The risk of having a stroke can be reduced if risk factors are identified and managed. Often, a stroke can be treated, but there can be residual effects. The larger a stroke, the more substantial the effects. Stroke rehabilitation is an important part of recovery. 

A Word From Verywell

It can be confusing to hear that you or a loved one had a stroke on the right side of the brain, especially when you are having symptoms on the left side of your body. Recovery after a stroke can be challenging. If you know what to expect after a right-sided stroke, it can help you get the most out of your rehabilitation.

Frequently Asked Questions

  • What is the difference between a left-sided stroke and a right-sided stroke?

    The difference is that a right-sided stroke affects the right side of the brain, while a left-sided stroke affects the left side of the brain. They each can cause weakness and diminished sensation on the opposite side of the body. A right-sided stroke also can cause a lack of awareness of the weak side of the body, and this can make rehabilitation more difficult. 

  • How long does it take to recover from a right-sided stroke?

    It depends on many factors. It can take longer to recover from a large stroke, especially if you have had other strokes before or if you have health problems, such as severe heart or lung disease. 

  • What causes a right stroke?

    This type of stroke can be caused by blockage of blood flow or from a bleeding blood vessel. Risk factors include high blood pressure, heart disease, smoking, uncontrolled diabetes, and high cholesterol.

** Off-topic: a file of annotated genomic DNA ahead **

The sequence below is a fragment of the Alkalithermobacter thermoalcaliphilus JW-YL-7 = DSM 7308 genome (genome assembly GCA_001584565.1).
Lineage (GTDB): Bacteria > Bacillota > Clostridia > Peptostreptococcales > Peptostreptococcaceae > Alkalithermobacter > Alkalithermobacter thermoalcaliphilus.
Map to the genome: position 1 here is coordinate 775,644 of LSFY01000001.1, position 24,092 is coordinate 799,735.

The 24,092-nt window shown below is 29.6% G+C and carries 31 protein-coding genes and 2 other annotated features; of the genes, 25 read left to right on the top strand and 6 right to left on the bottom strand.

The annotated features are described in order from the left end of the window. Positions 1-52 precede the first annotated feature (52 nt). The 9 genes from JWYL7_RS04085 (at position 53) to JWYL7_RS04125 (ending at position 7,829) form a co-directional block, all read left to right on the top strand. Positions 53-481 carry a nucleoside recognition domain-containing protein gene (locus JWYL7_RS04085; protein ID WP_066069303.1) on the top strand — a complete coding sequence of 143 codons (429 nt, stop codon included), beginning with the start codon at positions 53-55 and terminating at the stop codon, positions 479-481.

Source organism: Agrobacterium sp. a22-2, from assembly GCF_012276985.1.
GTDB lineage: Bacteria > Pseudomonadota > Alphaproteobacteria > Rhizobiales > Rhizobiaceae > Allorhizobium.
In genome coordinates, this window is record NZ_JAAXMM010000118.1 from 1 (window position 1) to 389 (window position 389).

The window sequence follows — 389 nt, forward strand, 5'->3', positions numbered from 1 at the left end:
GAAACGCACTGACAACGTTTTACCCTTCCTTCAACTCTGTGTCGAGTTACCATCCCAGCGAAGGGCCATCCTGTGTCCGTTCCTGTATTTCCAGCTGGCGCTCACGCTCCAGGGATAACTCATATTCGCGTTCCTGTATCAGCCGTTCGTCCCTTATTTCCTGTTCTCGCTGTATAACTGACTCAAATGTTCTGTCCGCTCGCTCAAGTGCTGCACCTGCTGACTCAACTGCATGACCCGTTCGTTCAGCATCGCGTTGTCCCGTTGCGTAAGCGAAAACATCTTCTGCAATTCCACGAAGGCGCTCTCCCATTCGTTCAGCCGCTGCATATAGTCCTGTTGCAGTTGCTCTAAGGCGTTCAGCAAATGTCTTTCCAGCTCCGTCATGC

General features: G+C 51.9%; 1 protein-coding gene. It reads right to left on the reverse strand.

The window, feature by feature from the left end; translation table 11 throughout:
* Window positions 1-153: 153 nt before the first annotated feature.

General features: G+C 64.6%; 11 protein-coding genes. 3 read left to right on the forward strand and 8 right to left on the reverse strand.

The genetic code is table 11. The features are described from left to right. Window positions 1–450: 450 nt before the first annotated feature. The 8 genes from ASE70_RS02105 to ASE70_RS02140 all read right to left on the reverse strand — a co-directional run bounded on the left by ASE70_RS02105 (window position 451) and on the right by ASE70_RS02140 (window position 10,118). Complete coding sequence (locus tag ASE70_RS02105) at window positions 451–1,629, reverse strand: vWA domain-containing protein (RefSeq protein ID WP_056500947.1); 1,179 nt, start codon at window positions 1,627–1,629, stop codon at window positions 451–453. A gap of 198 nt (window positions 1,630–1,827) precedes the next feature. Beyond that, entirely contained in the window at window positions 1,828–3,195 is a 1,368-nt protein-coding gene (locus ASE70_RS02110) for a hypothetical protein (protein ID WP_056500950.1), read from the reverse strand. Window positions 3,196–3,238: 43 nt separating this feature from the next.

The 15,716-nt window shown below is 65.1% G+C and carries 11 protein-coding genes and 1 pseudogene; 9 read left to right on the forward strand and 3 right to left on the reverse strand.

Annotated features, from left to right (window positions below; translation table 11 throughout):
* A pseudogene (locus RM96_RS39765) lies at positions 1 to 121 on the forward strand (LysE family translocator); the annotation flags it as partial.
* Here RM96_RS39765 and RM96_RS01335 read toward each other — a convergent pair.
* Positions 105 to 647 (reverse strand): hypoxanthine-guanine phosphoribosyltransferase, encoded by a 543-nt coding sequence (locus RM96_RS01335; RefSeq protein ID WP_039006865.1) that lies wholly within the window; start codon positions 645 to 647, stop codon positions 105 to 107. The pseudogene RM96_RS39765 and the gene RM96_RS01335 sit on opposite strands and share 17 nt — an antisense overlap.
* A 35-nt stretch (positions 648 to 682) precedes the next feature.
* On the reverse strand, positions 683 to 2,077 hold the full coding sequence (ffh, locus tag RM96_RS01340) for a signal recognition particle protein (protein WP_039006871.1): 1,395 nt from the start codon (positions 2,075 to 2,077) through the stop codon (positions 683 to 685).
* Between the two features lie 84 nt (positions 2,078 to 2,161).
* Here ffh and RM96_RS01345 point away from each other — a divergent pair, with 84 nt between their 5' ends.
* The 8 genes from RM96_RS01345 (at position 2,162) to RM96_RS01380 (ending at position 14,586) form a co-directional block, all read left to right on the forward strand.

3 Sources
Verywell Health uses only high-quality sources, including peer-reviewed studies, to support the facts within our articles. Read our editorial process to learn more about how we fact-check and keep our content accurate, reliable, and trustworthy.
  1. Ishii D, Ishibashi K, Yuine H, Takeda K, Yamamoto S, Kaku Y, Yozu A, Kohno Y. Contralateral and ipsilateral interactions in the somatosensory pathway in healthy humans. Front Syst Neurosci. 2021;15:698758. doi:10.3389/fnsys.2021.698758

  2. National Institute of Health. Prosopagnosia.

  3. Gillespie DC, Cadden AP, Lees R, West RM, Broomfield NM. Prevalence of pseudobulbar affect following stroke: A systematic review and meta-analysis. J Stroke Cerebrovasc Dis. 2016;25(3):688-94. doi:10.1016/j.jstrokecerebrovasdis.2015.11.038

By Heidi Moawad, MD
Heidi Moawad is a neurologist and expert in the field of brain health and neurological disorders. Dr. Moawad regularly writes and edits health and career content for medical books and publications.